I have been able to use the students’ familiarity with peer mediation as a starting point to bring ADR into my business law classes. During the past 15 years, I have seen our texts go from a page or two devoted to ADR to an entire chapter. Not only are the students learning the concepts and studying the key cases, but I have found that sharing the role plays that we traditionally use for mediator training is also a means to truly engage them in the process. In addition, I have adapted some of my own mediation cases into role plays. The students are particularly interested in comparing the results they have reached in their role play exercises to the actual outcome achieved between the real disputants. Taking the time to truly expose the next generation of managers to the value of ADR is a critical component in advancing the successful use of ADR in resolving future commercial disputes.

The Global Pound Conference 2015–2017

This year the Global Pound Conference (GPC) is being held internationally specifically to find out what businesses want from ADR. Stakeholders in the fields of dispute prevention, management, and resolution are gathering in 38 cities in 29 countries worldwide. The goal of the GPC is to change the culture and methods of resolving commercial disputes. The GPC provides an opportunity to define the way disputes of the future should be resolved in our increasing global economy. Information will be gathered at each event and a final report addressing the needs of the disputants will be issued by the end of 2017.

The Education of Future Business Leaders

Although the courts will continue to play an important role in the evolution of dispute resolution, justice needs to take place outside of the courtroom. Appropriate dispute resolution that complements the judicial system needs to be our focus. Whatever data is gathered from this current Global Pound Conference, let us not forget that our classrooms have created an opportunity to showcase the wisdom of the expansion of ADR. If ADR training is embraced in undergraduate and graduate institutions in a more meaningful way, attorneys will no longer be faced with the prospect of reticent clients being reluctantly steered toward ADR. Our goal is for the use of ADR by the legal community to become a familiar concept to the business community that will be readily embraced by disputants and perhaps even actively requested.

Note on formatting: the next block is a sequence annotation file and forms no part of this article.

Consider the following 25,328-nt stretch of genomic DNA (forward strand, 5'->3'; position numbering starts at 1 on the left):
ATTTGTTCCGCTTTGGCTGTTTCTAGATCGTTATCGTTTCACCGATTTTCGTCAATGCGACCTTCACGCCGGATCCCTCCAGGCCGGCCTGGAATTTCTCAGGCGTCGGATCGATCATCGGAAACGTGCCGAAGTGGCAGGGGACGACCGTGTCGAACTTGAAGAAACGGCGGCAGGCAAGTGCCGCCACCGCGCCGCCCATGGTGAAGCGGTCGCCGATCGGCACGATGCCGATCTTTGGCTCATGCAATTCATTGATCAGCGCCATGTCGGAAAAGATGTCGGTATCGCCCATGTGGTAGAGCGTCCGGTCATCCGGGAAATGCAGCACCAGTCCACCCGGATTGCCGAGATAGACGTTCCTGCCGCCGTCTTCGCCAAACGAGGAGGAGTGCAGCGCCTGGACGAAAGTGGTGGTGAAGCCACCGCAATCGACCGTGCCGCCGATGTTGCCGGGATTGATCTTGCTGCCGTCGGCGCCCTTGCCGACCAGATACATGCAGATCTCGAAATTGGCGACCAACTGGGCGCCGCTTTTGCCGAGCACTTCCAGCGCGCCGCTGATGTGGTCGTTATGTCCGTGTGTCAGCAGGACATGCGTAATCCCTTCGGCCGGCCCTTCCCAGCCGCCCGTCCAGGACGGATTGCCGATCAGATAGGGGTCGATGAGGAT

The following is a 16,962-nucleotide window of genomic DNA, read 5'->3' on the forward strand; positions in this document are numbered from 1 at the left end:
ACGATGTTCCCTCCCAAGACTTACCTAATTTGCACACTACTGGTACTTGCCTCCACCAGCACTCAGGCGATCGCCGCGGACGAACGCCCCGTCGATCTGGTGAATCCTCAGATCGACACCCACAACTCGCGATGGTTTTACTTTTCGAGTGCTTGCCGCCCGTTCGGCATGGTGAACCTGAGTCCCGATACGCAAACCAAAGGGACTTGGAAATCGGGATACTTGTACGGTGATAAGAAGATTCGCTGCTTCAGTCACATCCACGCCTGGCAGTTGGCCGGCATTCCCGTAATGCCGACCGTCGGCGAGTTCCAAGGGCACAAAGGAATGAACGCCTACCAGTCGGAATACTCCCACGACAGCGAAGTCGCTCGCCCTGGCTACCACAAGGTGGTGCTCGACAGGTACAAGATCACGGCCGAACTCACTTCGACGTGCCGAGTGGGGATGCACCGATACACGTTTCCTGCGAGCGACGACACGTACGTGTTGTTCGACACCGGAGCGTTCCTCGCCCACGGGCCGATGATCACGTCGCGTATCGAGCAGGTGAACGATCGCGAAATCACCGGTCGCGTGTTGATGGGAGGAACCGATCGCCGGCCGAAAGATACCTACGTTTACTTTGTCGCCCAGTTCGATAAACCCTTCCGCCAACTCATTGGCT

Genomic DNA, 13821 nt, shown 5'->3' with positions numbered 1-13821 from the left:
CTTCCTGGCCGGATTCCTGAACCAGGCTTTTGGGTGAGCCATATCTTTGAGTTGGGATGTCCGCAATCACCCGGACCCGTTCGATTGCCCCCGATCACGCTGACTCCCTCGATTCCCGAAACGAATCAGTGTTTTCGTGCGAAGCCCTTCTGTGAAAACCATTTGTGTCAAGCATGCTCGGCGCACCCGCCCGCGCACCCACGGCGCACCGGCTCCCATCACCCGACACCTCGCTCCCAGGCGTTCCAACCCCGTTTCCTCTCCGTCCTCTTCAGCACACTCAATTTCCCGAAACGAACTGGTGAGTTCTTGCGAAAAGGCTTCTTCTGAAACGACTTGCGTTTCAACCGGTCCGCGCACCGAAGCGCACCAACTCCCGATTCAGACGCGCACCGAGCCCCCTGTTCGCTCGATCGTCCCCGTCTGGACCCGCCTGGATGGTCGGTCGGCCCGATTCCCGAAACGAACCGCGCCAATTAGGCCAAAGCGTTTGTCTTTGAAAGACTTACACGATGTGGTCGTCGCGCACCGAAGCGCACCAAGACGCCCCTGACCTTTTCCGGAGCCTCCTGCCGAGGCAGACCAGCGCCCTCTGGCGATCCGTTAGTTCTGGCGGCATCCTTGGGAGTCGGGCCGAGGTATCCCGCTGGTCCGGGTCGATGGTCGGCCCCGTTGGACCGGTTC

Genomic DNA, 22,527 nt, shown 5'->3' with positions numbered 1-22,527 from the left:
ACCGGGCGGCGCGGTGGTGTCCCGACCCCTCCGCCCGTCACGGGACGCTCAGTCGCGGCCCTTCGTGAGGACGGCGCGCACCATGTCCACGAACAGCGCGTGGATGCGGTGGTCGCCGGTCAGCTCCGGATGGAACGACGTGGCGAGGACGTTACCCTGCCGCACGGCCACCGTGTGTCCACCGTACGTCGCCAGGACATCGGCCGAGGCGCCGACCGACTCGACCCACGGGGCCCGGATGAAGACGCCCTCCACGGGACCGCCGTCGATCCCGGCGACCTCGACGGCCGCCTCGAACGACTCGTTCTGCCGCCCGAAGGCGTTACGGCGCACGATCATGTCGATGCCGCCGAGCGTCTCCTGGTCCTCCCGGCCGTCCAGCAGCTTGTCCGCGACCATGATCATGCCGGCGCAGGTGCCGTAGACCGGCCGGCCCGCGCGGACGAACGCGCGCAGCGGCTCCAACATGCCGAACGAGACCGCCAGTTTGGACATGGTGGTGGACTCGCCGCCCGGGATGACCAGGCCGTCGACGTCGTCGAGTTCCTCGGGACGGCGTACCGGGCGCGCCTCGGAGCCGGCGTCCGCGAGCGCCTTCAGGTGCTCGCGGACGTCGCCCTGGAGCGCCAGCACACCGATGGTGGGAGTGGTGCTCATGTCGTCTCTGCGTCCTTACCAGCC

Let’s educate our future business colleagues so that they can better understand what the alternatives look like. It is incumbent upon the leaders of the legal ADR community to reach beyond our traditional training grounds and realize what a fertile opportunity college and graduate schools provide to helping us reach the goal announced 40 years ago, so the “multi-door courthouse” becomes a true reality.

Terri Roth Reicher, Esquire, is the immediate past president of the Justice Marie L. Garibaldi AIC for ADR in Basking Ridge, New Jersey. She is a professor at the William Paterson University Cotsakos School of Business and is a frequent ADR trainer for the Institute of Continuing Education of the New Jersey State Bar Association and the New Jersey Association of Professional Mediators.

© 2016 TERRI ROTH REICHER, ESQ. This article was originally published in the September/October 2016 issue of The Bencher, a bi-monthly publication of the American Inns of Court. This article, in full or in part, may not be copied, reprinted, distributed, or stored electronically in any form without the express written consent of the American Inns of Court.